Maronite patriarch invited to Saudi Arabia

Bechara Boutros Al-Rahi
Updated 03 November 2017
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Maronite patriarch invited to Saudi Arabia

BEIRUT: Waleed Bukhari, the Saudi chargé d’affaires in Lebanon, said he handed Maronite Patriarch Bechara Boutros Al-Rahi an invitation on Wednesday to visit Saudi Arabia and meet with King Salman and Crown Prince Mohammed bin Salman.
“It will be one of the most important official visits to the Kingdom. It will be historical,” Bukhari said, adding that it will take place in the next few weeks.
Lebanese daily An-Nahar wrote: “The timing and content of the invitation were surprising, as it will be the first visit by a Maronite patriarch to Saudi Arabia, a country that has no Christian churches and parishes.”
Prime Minister Saad Al-Hariri, who returned from the Kingdom on Wednesday, said during a Cabinet meeting on Thursday: “Saudi Arabia is very keen on Lebanon’s stability.”
Lebanese MP Boutros Harb, who is close to Al-Rahi, welcomed the invitation. “It’s an attempt to strengthen Lebanese-Saudi relations and Christian-Saudi relations,” Harb told Arab News.
“It shows that Saudi Arabia ignores all sectarian differences and wants to establish new ties between King Salman and the Maronite patriarchate.”
The mufti of Tripoli and northern Lebanon, Sheikh Malik Al-Shaar, also hailed the invitation. “Saudi Arabia is the first Arab country to embrace all Arab countries,” he told Arab News.
“The Kingdom is taking care of Lebanon with all its religions and communities, as well as the Lebanese cause and internal civil peace. It supports every step that comes within the framework of uniting Lebanese communities and groups.”
The invitation “confirms that Saudi Arabia has opened its arms to all parties, communities and active actors in Lebanon,” Al-Shaar said.
“It’s now time to meet and discuss everything related to Lebanon in order to preserve the Christian presence in the East.”
Lebanon’s National News Agency (NNA) said: “The visit has been in preparation for the past four or five months.”
Ali bin Saeed Al-Awwad Asiri, Saudi ambassador to Lebanon, who is close to Al-Rahi, reportedly played a major role in arranging the visit. Sources said the invitation reflects greater openness in the Kingdom.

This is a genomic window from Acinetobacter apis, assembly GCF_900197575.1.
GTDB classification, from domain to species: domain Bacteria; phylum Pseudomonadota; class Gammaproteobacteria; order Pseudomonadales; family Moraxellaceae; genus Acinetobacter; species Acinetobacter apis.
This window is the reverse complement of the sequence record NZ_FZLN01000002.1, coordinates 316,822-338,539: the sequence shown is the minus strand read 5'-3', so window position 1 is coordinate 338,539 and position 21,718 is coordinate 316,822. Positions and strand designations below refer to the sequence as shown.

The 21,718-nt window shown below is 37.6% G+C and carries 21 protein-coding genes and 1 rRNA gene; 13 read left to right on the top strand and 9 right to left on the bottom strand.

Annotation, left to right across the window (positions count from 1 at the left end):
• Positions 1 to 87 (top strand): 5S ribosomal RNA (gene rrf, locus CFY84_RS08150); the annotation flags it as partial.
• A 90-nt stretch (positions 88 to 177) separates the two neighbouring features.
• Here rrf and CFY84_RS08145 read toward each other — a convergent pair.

During the visit, Al-Rahi will convey a vision of “a united Lebanon with both its Christian and Muslim populations,” the NNA said.


Israel destroys house of Palestinian charged with killing soldier

Updated 13 min 37 sec ago
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Israel destroys house of Palestinian charged with killing soldier

  • Israeli forces arrived at the El Amari camp before dawn on Saturday, sealed off the four-story Abu Humaid house and destroyed it
  • Peace talks between Israel and the Palestinians broke down in 2014

EL AMARI REFUGEE CAMP, West Bank: Israeli forces on Saturday demolished the family home of a Palestinian charged with killing an Israeli soldier in the occupied West Bank, the military and witnesses said.
Israel says Islam Abu Humaid, 32, threw a 40 pound (18 kg) marble plate from a rooftop, killing an Israeli special forces sergeant, Ronen Lubarsky, 20, during a May arrest raid in El Amari refugee camp in the Palestinian city of Ramallah.
Israeli forces arrived at the El Amari camp before dawn on Saturday, sealed off the four-story Abu Humaid house and destroyed it, the military said in a statement.
The Abu Humaid family home has been destroyed before and rebuilt. Two other Abu Humaid sons are in Israeli custody, charged with the killings of five Israelis, and another two face lengthy incarceration for serious security offenses.
A sixth Abu Humaid son was killed by Israeli forces in 1994 after himself being involved in a deadly ambush against an Israeli intelligence officer in the West Bank.
According to the indictment against him, Islam Abu Humaid told interrogators that he wanted to avenge the injury of one of his brothers in a previous Israeli army raid.
“What can we do? This is an enemy who thinks that by doing such actions they will terrorize us and make us fear them,” said Islam’s mother, Latifa Abu Humaid.
“On the contrary, our animosity becomes stronger, and with it our perseverance and strength.”
Israeli rights groups have criticized family-home demolitions of Palestinian attackers as acts of vengeance and collective punishment.
Israel’s Supreme Court has largely upheld the demolition policy. Israeli officials have termed it both punitive and a deterrence to potential attackers.
“The IDF (Israel Defense Forces) will continue operating in order to thwart terror and maintain security in the area,” the military said.
The Palestinian Foreign Ministry condemned the demolition.
Tensions flared this week in the West Bank with a string of Palestinian attacks that killed an Israeli baby and two Israeli soldiers and Israeli forces shot dead four suspected Palestinian assailants.
Israeli Prime Minister Benjamin Netanyahu said on Thursday that in response to the attacks, slated demolitions would be sped up.
Peace talks between Israel and the Palestinians broke down in 2014.